U.S. Department of Justice investigating conditions in Georgia prisons

The U.S. Justice Department announced Tuesday it has opened a statewide civil investigation into Georgia prisons.

WASHINGTON, D.C.— The U.S. Justice Department announced Tuesday it has opened a statewide civil investigation into Georgia prisons.

According to a press release, the investigation will look at whether Georgia provides prisoners protection from physical harm at the hands of other prisoners. It also says  it will continue its investigation into whether Georgia provides LGBT and intersex prisoners protections from sexual abuse by other prisoners and by staff.

Acting U.S. Attorney David H. Estes for the Southern District of Georgia released this statement in the press release:

“This investigation is an example of our office’s commitment to stamping out violence in our district, no matter where it is found, no matter who the victim is.”

Acting U.S. Attorney Peter D. Leary for the Middle District of Georgia released this statement in the press release:

“Prison conditions that enable inmates to engage in dangerous and even deadly activity are an injustice, jeopardizing the lives of detainees, staff members and other corrections personnel.”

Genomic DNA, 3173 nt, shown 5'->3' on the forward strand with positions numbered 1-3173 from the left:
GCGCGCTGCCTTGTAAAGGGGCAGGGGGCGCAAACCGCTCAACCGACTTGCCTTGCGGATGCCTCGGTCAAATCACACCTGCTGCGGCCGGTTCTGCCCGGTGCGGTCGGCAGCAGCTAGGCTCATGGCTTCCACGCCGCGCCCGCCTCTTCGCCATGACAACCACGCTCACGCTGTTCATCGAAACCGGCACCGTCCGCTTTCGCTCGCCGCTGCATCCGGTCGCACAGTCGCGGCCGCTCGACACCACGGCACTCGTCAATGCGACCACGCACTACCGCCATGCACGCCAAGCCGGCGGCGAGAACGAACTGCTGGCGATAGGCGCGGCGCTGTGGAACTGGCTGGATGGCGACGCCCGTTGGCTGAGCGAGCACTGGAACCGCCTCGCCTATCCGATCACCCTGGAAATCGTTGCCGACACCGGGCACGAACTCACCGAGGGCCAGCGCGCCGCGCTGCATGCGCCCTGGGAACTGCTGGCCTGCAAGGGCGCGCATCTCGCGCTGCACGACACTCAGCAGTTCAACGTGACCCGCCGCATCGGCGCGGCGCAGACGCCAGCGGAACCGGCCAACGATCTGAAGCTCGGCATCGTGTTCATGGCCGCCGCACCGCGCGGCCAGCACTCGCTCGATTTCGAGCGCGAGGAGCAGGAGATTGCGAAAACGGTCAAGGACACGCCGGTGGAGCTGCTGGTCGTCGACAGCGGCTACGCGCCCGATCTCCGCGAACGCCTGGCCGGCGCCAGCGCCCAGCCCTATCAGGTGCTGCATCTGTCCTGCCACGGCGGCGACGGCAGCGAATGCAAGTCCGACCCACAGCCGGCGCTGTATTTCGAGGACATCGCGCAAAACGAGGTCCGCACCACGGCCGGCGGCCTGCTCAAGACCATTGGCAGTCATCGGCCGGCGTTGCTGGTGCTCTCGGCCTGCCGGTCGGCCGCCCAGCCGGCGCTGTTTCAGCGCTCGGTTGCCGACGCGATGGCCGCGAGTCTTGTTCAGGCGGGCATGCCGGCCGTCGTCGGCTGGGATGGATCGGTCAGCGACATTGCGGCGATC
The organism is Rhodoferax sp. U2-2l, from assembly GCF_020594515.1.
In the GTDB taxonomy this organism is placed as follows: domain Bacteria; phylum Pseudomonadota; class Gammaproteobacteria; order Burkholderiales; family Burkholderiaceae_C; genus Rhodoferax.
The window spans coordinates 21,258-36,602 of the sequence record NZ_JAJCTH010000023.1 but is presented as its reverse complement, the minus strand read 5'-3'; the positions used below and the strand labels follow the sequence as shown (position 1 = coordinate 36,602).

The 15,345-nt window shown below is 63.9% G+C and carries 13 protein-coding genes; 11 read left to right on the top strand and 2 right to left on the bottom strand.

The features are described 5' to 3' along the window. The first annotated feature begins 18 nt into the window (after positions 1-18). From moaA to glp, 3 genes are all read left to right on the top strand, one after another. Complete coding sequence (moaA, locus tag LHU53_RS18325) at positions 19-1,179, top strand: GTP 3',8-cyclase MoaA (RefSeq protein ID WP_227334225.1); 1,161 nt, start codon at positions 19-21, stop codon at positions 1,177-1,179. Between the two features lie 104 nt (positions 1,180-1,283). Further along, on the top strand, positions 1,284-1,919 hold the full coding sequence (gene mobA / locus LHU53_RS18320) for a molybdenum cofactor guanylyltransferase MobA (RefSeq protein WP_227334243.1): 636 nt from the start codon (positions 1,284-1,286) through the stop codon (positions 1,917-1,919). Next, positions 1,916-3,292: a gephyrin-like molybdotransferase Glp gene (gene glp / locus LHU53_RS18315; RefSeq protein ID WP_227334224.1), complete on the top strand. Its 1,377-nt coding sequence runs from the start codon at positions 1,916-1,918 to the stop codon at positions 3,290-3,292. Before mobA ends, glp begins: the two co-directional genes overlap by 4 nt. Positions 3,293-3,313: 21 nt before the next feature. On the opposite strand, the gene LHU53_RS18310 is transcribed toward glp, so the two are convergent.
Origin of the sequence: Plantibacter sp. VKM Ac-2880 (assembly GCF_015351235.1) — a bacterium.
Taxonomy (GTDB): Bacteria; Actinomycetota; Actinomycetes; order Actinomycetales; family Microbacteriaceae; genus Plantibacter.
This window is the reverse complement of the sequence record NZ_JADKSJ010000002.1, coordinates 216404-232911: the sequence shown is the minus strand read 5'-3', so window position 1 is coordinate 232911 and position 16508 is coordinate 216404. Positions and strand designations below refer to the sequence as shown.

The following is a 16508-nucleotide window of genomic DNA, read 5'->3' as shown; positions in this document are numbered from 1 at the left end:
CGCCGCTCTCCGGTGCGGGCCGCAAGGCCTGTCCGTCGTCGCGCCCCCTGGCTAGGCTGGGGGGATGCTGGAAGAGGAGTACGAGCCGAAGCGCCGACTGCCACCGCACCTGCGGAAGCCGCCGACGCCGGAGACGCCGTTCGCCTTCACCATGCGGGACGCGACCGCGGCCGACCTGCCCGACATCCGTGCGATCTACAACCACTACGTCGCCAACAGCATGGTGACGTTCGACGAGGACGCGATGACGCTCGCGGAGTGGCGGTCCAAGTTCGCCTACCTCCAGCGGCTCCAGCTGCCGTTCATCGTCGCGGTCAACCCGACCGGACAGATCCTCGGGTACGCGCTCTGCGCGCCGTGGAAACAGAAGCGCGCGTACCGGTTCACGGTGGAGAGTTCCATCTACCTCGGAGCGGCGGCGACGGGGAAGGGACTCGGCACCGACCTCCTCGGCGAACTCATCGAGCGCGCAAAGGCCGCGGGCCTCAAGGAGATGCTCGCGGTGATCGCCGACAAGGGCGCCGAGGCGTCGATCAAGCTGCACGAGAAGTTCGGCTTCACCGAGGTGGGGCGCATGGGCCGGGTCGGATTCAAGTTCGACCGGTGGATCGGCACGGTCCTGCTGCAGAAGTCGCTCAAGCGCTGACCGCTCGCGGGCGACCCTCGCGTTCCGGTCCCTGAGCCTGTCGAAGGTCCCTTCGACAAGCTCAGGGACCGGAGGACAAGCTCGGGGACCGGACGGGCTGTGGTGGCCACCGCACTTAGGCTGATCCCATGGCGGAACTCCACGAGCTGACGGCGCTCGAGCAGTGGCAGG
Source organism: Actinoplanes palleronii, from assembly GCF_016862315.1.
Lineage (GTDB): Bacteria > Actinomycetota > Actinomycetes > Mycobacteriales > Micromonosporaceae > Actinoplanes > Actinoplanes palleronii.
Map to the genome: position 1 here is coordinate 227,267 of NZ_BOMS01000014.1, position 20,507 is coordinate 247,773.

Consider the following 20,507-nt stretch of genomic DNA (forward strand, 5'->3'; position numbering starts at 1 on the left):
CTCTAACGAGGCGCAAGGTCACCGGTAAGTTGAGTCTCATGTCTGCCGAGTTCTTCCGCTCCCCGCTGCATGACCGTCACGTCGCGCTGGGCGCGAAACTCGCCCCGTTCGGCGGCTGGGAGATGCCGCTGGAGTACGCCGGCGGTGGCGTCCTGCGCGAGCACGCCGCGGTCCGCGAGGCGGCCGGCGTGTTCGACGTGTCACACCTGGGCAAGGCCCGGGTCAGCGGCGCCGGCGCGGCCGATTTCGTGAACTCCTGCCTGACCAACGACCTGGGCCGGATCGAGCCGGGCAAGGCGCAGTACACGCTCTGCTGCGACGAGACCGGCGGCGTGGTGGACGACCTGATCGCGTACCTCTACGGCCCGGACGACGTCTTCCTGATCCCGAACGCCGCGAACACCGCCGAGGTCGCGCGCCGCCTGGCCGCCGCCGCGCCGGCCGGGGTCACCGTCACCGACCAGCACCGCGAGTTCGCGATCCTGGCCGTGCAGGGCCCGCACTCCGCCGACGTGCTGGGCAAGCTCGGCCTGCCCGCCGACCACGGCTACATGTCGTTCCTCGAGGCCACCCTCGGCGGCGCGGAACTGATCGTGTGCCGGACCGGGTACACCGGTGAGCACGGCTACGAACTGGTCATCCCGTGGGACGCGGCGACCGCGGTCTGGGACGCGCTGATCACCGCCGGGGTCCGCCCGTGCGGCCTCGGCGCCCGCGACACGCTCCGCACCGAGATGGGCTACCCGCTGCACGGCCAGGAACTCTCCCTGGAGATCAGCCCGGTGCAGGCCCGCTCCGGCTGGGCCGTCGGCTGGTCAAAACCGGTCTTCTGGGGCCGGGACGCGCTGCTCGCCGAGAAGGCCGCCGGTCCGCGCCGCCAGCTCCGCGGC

The release says the department has not reached any conclusions regarding the allegations in this matter and that it is conducting the investigation under the Civil Rights of Institutionalized Persons Act.

15 of the state’s 35 prisons that are part of the investigation are in the jurisdiction of the U.S. Attorney based in Macon.

The Georgia Department of Corrections spokeswoman, Lori Benoit, said in a statement:

“The GDC is committed to the safety of all of the offenders in its custody and denies that it has engaged in a pattern or practice of violating their civil rights or failing to protect them from harm due to violence.”

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